My Opinion: A Common Cure for Pride Guilt
Over the past few years I've attended Dallas Pride with my friends only to stand for hours half-drunk in 90-plus degree heat, unsuccessfully reaching for the beads thrown by shirtless bartenders, overdone drag queens and cheery college activists marching in the parade.
This year, an overcast sky drizzled down over the gayborhood. Our lesbian friends cancelled brunch because of out of town guests and two of our closest pals weren't attending the parade, so my boyfriend and I decided not to attend either — a decision I later felt strangely guilty about.
After all, didn't an army of effeminate men, trans people and drag queens battle New York cops with broken bottles and bonfires for three days just to win our right to march? How many noses had been broken, how many high heels thrown, how many lives ruined just so I could stay indoors on the third gayest day of the year (the first two being Halloween and Christmas)?
I've made a career as an LGBT journalist, but I don't consider myself an activist. I don't march in protests. I've never donated to any LGBT organization. I'm not a member of any gay groups except for the National Lesbian and Gay Journalists Association (and I hardly take advantage of that).
It's not that I wear my lack of political involvement as a badge of honor; if anything it's an embarrassing proof of apathy, though it is somewhat comforting in its commonness.
It's just that I think I do my small part writing about gay issues for national publications and that plenty of other people with more time, intelligence and resources have devoted their lives to ably fighting against LGBT inequality in their own way.
I'm not one of these navel-gazing writers wondering if we still "need" Pride. While modern day American prides are more about celebration than protest, considering the level of institutionalized discrimination and public violence we still face, the answer is an undeniable yes, we still need Pride.
Pride is the one time of the year when local queers can let their inner rainbows shine while hanging with the trans faeries, leather bears, and others who make up our truly diverse community.
And while I think we owe more to our community than being unabashedly queer in public and posting pro-LGBT opinions on Facebook, we shouldn't have to prove our support by drunkenly grasping for flying beads in the rain either.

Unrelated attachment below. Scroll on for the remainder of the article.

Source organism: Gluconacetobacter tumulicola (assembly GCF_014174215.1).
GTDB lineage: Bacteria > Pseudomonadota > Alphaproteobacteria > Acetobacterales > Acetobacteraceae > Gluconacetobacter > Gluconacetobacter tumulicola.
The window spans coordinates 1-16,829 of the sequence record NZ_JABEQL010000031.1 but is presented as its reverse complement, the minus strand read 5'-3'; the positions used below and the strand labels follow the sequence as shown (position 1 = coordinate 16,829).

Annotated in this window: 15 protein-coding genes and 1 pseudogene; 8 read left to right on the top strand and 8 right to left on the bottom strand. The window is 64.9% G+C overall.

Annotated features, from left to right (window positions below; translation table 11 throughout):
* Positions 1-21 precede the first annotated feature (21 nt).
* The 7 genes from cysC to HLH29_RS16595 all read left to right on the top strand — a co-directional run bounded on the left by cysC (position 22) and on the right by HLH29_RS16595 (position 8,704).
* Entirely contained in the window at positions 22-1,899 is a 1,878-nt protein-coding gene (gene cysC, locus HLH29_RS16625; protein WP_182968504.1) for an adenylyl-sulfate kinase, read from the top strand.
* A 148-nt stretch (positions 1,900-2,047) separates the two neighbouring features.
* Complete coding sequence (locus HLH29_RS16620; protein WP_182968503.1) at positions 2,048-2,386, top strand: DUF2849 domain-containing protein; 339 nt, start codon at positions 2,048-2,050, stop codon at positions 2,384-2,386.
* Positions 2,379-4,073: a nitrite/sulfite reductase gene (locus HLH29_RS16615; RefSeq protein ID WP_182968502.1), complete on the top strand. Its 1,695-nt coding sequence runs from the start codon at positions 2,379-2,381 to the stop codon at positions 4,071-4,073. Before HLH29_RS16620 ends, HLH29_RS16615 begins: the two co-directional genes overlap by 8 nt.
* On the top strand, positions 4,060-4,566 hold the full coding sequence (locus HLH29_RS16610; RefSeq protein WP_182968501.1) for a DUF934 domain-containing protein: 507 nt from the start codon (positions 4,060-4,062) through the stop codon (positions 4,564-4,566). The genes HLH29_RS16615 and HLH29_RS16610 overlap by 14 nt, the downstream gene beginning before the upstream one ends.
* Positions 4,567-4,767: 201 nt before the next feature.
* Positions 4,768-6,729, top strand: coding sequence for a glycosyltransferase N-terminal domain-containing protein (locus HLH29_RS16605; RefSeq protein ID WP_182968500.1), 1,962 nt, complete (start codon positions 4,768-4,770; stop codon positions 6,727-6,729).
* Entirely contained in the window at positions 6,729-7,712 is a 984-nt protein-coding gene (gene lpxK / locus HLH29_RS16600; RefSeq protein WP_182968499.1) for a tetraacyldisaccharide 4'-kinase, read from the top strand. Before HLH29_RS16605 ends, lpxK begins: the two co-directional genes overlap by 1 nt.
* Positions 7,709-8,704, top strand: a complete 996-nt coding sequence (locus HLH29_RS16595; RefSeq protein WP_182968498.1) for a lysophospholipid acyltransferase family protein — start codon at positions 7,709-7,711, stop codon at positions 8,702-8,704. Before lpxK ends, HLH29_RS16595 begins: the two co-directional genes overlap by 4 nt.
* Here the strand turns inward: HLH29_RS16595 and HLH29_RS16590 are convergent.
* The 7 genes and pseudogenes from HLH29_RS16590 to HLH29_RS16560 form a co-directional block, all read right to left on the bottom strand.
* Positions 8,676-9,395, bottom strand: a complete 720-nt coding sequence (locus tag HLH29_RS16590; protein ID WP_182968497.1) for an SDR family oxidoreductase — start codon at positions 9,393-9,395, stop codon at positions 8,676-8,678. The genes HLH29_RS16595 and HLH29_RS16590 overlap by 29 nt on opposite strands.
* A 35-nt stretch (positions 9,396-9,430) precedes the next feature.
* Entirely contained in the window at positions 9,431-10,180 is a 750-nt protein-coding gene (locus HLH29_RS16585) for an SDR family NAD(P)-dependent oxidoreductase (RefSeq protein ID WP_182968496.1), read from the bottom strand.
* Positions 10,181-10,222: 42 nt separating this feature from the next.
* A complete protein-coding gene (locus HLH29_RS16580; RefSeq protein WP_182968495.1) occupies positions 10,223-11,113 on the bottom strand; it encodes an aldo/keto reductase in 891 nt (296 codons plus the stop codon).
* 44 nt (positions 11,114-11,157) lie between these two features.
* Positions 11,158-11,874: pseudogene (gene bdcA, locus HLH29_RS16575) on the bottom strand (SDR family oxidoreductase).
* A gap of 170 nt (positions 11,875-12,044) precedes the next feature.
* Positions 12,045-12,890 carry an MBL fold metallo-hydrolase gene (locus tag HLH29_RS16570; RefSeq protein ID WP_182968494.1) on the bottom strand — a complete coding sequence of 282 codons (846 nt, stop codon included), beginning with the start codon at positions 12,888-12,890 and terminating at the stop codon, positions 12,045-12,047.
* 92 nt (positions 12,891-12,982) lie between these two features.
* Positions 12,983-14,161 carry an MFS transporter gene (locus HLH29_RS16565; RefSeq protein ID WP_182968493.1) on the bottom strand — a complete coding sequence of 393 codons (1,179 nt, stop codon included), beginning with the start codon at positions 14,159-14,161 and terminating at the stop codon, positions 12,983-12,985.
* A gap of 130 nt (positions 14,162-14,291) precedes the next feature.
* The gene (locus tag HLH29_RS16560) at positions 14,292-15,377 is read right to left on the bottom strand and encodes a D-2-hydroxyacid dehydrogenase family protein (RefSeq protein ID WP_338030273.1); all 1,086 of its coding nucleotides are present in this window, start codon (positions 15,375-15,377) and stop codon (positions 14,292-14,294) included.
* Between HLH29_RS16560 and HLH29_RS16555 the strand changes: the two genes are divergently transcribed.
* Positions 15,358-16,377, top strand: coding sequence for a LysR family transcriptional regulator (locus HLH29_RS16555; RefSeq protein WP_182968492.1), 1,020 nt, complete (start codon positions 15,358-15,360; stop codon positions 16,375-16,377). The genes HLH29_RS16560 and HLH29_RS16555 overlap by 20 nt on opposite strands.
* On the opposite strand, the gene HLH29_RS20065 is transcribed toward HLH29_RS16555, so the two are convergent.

My boyfriend and I did celebrate the occasion by having brunch with a close gay friend who we don't get to see very often. The brunch wasn't pointedly gay—we ate cantaloupe, stayed mostly sober and played trivia games.
I didn't watch Whatever Happened to Baby Jane when I got home as I had hoped (which isn't even a “gay movie” so much as a camp one). Apart from shopping at a farmer's market and getting sodomized over a banister by my boyfriend, my day wasn't very gay at all.
But in a small moment, while munching on a mini-spinach quiche as The Bourne Identity played low in the background of my friend's apartment, I realized, "The queers at Stonewall fought for this too."
No, not for quiche or for The Bourne Identity (as good as those things are), but for the right to live our lives peaceably and in private, to gather with other gay men in our homes without fear of the police unexpectedly barging in. To work jobs and buy strawberries with our boyfriends without fear of being fired or publicly lynched.
These bougie, everyday things are small blessings that come with a peace of mind not afforded our predecessors, not guaranteed by any national set of laws and desperately sought by queers around Asia, Africa, Europe and the Middle East.
It's possible that joining the rainy Dallas Pride crowd might have provided me a great metaphor for an article such as this about how the LGBT community endures — nay, thrives! — amidst the decades long downpour of injustice.
Maybe attending would have reminded me that with each absent person, Pride grows tamer, less vibrant and less true to its purpose. Or that with each colorful queer who fades into grey comes a vibrant young person who may shine even brighter in a less hateful world.
Instead, I live each day with a small amount of Pride in my heart, grateful that my community's livelihood doesn’t hinge on my attendance at an annual parade.
The next day, as photos of our Pride-going friends began appearing on Facebook, I thought, "Awww, it would have been cool to go with them." Then I frowned at their wet hair and the thought of 66 degree weather, and cuddled closer to my boyfriend on the couch, wondering what we'd have for dinner and which episode of Angel was next in our Netflix queue.